Des Moines, Iowa (CNN) – Many candidates and political wonks like to talk about Iowa's 99 counties, but a more important number in this year's caucuses may be 809.
That's how many different sites will hold GOP caucuses next Tuesday, according to the Republican Party.
Des Moines, Iowa (CNN) – Republican leaders of the largest counties in Iowa tell CNN they expect a stream of party switchers and high, in some cases record, turnout in this year's GOP caucuses.
"We're expecting at least a 30 percent increase (over 2008)," said Linn County Republican Chairman Steve Armstrong. "Attendance has been up at every event we've held this year. Republicans are more engaged." Linn County, which sits in the eastern part of Iowa and includes Cedar Rapids, had the second largest number of caucus goers in 2008.
Capitol Hill (CNN) - Confused or annoyed by the debt deal? We have a podcast and cheat sheet to simplify your life and ease your pain.
Listen to this week's American Sauce here. We lay out the debt deal, look at Congress' addiction to crises and go over the deadline lawmakers missed: to keep the Federal Aviation Administration funded and running.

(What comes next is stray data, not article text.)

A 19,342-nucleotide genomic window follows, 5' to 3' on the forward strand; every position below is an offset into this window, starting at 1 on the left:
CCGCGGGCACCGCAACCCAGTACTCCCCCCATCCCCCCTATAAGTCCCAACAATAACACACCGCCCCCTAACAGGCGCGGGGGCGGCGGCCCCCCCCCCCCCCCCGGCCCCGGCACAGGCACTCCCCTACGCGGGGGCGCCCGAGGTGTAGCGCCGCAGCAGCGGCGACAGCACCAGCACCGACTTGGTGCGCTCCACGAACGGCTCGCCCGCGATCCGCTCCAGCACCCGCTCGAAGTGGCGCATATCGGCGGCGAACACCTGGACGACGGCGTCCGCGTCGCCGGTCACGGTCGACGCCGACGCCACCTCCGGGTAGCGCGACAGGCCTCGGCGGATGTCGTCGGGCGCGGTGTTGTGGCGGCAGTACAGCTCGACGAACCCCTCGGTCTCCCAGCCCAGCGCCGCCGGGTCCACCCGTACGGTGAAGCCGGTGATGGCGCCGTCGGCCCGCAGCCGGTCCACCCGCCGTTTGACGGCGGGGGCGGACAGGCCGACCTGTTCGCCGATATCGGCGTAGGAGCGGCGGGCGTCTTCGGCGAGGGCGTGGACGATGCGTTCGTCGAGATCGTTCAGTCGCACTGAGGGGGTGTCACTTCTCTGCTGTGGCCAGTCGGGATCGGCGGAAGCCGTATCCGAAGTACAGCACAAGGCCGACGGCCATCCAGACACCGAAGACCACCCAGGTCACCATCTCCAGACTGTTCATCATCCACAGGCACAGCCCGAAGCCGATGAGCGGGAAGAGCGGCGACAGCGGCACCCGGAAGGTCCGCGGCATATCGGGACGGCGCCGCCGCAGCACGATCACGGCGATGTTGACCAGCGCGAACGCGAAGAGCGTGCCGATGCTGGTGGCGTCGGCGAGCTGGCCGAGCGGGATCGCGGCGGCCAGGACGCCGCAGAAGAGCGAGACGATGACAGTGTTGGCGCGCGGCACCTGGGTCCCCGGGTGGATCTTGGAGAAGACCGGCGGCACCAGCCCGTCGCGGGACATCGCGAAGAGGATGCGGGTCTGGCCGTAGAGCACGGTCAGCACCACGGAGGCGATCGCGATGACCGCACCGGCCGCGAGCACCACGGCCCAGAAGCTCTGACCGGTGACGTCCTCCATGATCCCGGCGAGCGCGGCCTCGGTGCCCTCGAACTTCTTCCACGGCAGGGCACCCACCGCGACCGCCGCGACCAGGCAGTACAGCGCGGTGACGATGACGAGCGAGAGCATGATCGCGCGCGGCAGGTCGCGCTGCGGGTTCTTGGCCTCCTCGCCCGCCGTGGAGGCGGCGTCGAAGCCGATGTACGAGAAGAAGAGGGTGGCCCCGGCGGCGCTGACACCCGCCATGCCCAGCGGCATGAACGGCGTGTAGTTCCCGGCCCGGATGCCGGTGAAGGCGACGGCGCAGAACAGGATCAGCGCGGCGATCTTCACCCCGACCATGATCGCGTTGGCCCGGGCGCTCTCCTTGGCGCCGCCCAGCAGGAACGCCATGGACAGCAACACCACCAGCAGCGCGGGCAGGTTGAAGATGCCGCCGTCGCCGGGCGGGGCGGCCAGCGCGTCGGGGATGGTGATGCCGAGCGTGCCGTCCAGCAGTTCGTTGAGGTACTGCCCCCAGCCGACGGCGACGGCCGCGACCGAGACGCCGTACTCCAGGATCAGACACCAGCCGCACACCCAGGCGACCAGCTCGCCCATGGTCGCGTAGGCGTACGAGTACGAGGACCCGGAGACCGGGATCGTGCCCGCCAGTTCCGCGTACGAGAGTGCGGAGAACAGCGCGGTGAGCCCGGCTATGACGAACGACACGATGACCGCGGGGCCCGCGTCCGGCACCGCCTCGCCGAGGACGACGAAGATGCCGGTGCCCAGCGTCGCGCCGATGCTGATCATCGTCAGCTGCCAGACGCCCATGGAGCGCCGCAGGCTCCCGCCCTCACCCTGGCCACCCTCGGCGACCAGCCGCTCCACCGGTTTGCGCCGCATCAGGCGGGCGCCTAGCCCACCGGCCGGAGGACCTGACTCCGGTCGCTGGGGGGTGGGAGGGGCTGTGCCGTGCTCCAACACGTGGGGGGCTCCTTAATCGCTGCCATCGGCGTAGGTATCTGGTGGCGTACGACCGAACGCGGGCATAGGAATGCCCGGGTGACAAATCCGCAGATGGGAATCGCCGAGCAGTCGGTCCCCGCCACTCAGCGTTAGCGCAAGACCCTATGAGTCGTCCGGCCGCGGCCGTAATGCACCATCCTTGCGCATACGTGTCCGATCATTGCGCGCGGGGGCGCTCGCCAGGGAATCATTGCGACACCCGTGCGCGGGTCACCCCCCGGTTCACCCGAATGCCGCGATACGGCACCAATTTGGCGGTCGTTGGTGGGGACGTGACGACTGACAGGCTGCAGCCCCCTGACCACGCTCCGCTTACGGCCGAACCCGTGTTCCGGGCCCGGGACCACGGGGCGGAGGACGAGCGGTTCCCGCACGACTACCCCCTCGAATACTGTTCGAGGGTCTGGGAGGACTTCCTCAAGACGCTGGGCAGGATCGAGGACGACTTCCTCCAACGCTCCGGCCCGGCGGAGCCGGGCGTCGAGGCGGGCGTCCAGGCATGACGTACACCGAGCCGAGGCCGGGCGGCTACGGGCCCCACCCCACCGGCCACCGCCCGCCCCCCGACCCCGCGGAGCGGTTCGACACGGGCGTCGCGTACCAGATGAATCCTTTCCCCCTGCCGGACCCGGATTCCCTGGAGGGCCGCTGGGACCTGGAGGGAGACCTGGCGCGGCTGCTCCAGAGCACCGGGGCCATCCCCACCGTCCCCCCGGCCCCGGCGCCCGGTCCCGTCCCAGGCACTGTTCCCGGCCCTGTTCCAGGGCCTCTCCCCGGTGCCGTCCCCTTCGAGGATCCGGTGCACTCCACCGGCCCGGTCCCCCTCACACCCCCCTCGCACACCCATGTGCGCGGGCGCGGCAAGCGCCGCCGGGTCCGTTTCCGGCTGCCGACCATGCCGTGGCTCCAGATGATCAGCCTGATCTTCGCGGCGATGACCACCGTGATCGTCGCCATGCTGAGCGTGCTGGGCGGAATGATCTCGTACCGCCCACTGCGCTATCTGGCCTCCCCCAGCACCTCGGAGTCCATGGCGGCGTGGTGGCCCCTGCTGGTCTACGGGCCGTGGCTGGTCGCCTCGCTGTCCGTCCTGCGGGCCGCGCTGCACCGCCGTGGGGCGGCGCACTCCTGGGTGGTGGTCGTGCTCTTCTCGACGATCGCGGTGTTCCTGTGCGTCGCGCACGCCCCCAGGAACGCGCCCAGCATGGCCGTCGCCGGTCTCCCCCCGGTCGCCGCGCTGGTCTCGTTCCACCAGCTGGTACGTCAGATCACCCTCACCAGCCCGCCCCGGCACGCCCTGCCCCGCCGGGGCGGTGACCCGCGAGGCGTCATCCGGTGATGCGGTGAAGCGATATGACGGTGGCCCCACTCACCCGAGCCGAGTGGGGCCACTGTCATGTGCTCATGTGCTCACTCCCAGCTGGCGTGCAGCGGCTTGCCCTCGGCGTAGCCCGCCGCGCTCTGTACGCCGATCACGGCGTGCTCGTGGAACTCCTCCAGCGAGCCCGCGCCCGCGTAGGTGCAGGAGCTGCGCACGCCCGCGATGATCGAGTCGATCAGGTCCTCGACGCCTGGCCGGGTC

Comment below. Look here for our Debt Deal Cheat Sheet.
Capitol Hill (CNN) - The candidates are talking economy, security, health care and the deficit. But we aren't hearing much about the other topic Americans say they care about the most: education.
Take a CNN/Opinion Research poll from January as proof. When asked if different issues were important for Congress and the president to tackle, more people said education was "extremely" or "very important" (83 percent) than terrorism (80 percent). And education received about the same response as health care and the budget deficit.
American Sauce: http://podcasts.cnn.net/cnn/services/podcasting/audio/americansauce/americansauce0613.mp3
So where are we with education policy?
Washington (CNN) - Going a small step further than his governor, West Virginia Senator Jay Rockefeller told reporters Tuesday that he believes his state will appoint a replacement for former Sen. Robert Byrd, who died June 28, on Friday.
"My guess is that we'll have somebody Friday of this week," the Democrat said outside the Senate chamber.
Mountain State Governor Joe Manchin said last week that he hopes to have a new senator in place by then, but did not indicate the likelihood.